By David Corrigan
The Native Hawaiian Education Association has named the 2013 Educators of the Year. Two Hawai‘i Community College professors, Dr. Taupōuri Tangarō and Kekuhi Kanae Kanahele Keali‘ikanaka‘oleoHaililani, and a longtime UH Hilo employee – Gail Makuakāne-Lundin – have been awarded the prestigious Hawaiian education honors.
All three will be honored at NHEA’s 14th Annual Convention, which takes place March 21 and 22 at the Hawai‘i Island campus of Kamehameha Schools.
Hawai‘i Community College Chancellor Noreen Yamane said the University of Hawai‘i system is fortunate to have such dedicated educators working at HawCC and UH Hilo.
Dr. Taupōuri Tangarō
Tangarō is an associate professor and the chairman of the humanities department at HawCC. According to the college, he “received his Bachelor of Arts from the University of Hawai`i at Hilo, his Master of Education from Heritage College, and his PhD from Union Institute and University. He is a Kumu Hula, receiving his training from Hālau O Kekuhi, a traditional hula school known for the `aiha`a style of hula — a low-postured, vigorous, bombastic style reflecting the creative forces of the volcano.” Dr. Tangarō is also a member of the University of Hawai`i system’s indigenous-serving institution task force Hawai`i Papa O Ke Ao. He serves as the acting director of Hawai`i Community College’s Kauhale Academic Village and chairperson of Kīpaepae Hawai`i Protocols Committee.
Last summer, he along with 24 members of his hālau hula Unukupukupu of Hawai`i Community College, were part of the 80-member University of Hawai`i delegation to the 2-week Smithsonian Folklife Festival in Washington, DC. While in Washington DC, the hālau was invited to perform at the Library of Congress.
Makuakāne-Lundin is an executive assistant to the chancellor at the University of Hawai‘i at Hilo. Before that, she served as the director of several student support programs at UH Hilo, including the Kipuka Native Hawaiian Student Center, the Hawaiian Leadership Development Program, the Student Support Services Program and the Health Careers Opportunity Program. A HawCC media release says “Aunty Gail” has been with UH Hilo for 29 years, “and is considered a leader in native Hawaiian student services on campus and within the UH system. She holds a Master of Science degree in public health from UH Mānoa, a Bachelor of Arts degree in biology from UH Hilo and is a doctoral candidate at the University of Southern California Rossier School of Education.”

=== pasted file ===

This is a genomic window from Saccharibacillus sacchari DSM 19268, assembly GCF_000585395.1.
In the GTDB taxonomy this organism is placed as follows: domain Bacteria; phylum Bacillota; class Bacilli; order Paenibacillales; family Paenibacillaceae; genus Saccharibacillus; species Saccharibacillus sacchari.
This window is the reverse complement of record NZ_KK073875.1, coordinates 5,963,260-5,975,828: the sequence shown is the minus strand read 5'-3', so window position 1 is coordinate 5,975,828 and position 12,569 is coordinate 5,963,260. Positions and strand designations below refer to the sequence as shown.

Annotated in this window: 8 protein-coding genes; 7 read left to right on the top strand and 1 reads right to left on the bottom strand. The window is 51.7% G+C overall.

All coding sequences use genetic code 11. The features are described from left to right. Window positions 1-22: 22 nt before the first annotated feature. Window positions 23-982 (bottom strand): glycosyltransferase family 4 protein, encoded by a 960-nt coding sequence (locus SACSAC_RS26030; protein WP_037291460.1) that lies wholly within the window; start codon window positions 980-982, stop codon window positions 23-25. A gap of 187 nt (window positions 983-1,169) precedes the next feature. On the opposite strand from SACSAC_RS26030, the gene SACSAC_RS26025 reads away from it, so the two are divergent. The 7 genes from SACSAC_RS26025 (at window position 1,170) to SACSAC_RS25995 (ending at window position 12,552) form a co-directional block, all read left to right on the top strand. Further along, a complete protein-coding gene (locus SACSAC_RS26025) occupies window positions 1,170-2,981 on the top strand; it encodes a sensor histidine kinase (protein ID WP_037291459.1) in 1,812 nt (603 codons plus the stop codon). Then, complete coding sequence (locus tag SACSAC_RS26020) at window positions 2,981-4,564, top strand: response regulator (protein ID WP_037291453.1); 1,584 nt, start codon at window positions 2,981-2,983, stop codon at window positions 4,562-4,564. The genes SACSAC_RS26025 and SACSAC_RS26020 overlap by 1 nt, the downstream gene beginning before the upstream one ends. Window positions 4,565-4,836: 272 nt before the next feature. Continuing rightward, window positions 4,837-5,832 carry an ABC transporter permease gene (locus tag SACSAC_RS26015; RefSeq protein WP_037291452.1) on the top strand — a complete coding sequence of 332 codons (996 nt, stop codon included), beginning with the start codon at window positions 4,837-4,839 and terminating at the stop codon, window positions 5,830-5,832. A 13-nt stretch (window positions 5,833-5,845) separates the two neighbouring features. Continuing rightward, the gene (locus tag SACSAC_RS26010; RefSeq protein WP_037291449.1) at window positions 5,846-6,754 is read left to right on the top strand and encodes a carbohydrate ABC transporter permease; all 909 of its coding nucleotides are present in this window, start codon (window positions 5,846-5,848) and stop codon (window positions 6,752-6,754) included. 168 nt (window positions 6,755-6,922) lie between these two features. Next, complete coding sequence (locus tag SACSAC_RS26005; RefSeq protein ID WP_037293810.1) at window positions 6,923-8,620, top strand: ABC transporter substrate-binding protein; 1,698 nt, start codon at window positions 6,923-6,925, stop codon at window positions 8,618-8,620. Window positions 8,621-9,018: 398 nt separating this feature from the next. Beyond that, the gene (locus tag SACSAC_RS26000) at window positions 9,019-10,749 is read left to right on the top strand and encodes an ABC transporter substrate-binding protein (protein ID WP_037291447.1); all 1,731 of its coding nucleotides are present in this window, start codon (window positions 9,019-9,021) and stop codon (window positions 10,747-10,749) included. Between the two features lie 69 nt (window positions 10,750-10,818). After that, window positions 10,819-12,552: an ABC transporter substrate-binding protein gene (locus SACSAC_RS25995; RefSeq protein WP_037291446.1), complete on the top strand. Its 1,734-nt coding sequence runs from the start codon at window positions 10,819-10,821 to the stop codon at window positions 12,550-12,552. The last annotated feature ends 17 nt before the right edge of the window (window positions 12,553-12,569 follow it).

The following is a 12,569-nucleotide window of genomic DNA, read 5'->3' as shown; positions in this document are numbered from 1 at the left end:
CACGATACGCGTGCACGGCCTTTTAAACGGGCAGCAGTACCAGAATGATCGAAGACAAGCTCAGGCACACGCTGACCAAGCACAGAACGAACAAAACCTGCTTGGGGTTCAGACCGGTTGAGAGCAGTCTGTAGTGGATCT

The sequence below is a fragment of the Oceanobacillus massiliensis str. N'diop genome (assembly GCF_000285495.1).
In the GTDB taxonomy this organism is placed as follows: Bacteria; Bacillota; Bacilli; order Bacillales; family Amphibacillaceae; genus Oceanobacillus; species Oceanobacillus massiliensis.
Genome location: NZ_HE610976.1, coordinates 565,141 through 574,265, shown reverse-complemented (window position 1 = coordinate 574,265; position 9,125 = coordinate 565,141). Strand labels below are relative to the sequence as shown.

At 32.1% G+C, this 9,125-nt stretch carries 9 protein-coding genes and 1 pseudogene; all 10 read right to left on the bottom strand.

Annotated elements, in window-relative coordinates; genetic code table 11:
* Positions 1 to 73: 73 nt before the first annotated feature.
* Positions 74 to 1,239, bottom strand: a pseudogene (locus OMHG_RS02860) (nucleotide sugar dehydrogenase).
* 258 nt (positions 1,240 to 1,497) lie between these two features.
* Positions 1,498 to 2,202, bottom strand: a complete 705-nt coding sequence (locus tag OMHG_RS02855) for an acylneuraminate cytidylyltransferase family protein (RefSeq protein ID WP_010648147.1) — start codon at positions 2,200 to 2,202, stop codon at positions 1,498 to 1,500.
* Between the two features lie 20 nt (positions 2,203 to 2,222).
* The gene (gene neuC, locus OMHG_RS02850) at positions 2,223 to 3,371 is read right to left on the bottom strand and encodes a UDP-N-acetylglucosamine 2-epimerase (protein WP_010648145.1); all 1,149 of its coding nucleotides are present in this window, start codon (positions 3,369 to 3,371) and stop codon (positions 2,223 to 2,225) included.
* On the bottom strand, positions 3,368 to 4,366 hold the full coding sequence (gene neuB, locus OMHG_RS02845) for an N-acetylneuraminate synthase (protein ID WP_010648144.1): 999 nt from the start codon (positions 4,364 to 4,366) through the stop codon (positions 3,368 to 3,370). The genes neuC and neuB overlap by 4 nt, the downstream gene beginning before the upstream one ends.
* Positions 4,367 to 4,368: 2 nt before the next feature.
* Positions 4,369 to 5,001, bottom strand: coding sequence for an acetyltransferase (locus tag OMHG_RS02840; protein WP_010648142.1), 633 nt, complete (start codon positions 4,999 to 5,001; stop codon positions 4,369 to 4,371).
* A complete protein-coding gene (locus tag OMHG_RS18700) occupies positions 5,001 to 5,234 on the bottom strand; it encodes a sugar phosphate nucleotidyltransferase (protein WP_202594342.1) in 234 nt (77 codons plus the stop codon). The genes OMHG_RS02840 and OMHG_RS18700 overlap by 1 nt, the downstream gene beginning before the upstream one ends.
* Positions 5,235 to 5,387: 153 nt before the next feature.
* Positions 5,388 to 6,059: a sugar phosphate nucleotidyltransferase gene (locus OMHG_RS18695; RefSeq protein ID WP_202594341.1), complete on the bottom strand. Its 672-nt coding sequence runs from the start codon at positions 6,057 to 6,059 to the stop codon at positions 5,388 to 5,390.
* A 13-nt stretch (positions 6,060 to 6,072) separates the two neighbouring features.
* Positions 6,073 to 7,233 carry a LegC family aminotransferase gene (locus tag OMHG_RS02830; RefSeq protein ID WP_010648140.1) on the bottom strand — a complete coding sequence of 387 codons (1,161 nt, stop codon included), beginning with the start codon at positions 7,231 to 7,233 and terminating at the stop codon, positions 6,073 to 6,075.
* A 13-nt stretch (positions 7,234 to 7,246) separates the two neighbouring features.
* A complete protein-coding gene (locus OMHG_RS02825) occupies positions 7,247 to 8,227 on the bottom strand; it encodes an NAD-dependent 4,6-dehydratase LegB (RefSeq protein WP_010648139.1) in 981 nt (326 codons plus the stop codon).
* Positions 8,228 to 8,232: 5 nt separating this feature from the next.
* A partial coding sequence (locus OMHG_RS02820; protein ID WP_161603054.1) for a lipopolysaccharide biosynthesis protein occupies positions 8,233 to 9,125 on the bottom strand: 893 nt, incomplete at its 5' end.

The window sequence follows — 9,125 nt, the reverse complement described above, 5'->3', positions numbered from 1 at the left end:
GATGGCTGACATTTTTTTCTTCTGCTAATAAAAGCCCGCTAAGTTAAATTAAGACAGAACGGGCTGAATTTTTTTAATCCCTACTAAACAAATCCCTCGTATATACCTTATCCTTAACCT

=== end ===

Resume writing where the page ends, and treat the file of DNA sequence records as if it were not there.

The NHEA wites that Aunty Gail led the University of Hawaii systemwide initiative that “added Hawaiian Ancestry to the UH common application in 2005. This has resulted in all UH campuses being federally-designated Hawaiian-serving institutions and an increase in native Hawaiians attending all UH campuses from 13.8% in Fall 2005 to 24% in Fall 2012. She has been the principal investigator and/or project coordinator for U.S. Department of Education, National Science Foundation and National Institutes of Health grants totaling more than $20 million dollars.”
Kekuhi Kanae Kanahele Keali‘ikanaka‘oleoHaililani
Kekuhi is an assistant professor and coordinator at HawCC’s I Ola Haloa Hawai‘i Life Styles Program. A familiar face to fans of the Merrie Monarch Festival, HawCc says she “has trained in the tradition of Hula ‘Aiha’a for 39 years and has been ritually elevated to the status of Kumu Hula, of Halau o Kekuhi by her mother, Kumu Hula Pualani Kanahele and her Aunt Kumu Hula Nalani Kanaka’ole. Under the direction of her mentors, Kekuhi has co-produced some of Hālau O Kekuhi’s most significant contributions to oral and ritual arts performances.” Kekuhi is the executive director of the Edith Kanaka‘ole Foundation, and she holds a Bachelor of Arts in Hawaiian Studies from the University of Hawai‘i at Hilo and a Master of Education from Heritage University. She will be pursuing a doctoral degree.
Kekuhi has also been the Kohala Center’s Scholar in Residence since 2005, and engages with the organization on research projects. The NHEA also detailed her career as a recording artist, “with three audio recordings, “Hahani Mai,” (1996, Punahele Productions), “Kekuhi,” (1999, Mountain Apple Company), and “Honey Boy” (2002, Mountain Apple Company). She and her son, Kaumakaiwa, are currently working on a new project. The first single, “Moloka’i Jam” was released in February 2013. The album will follow by early Summer 2013.”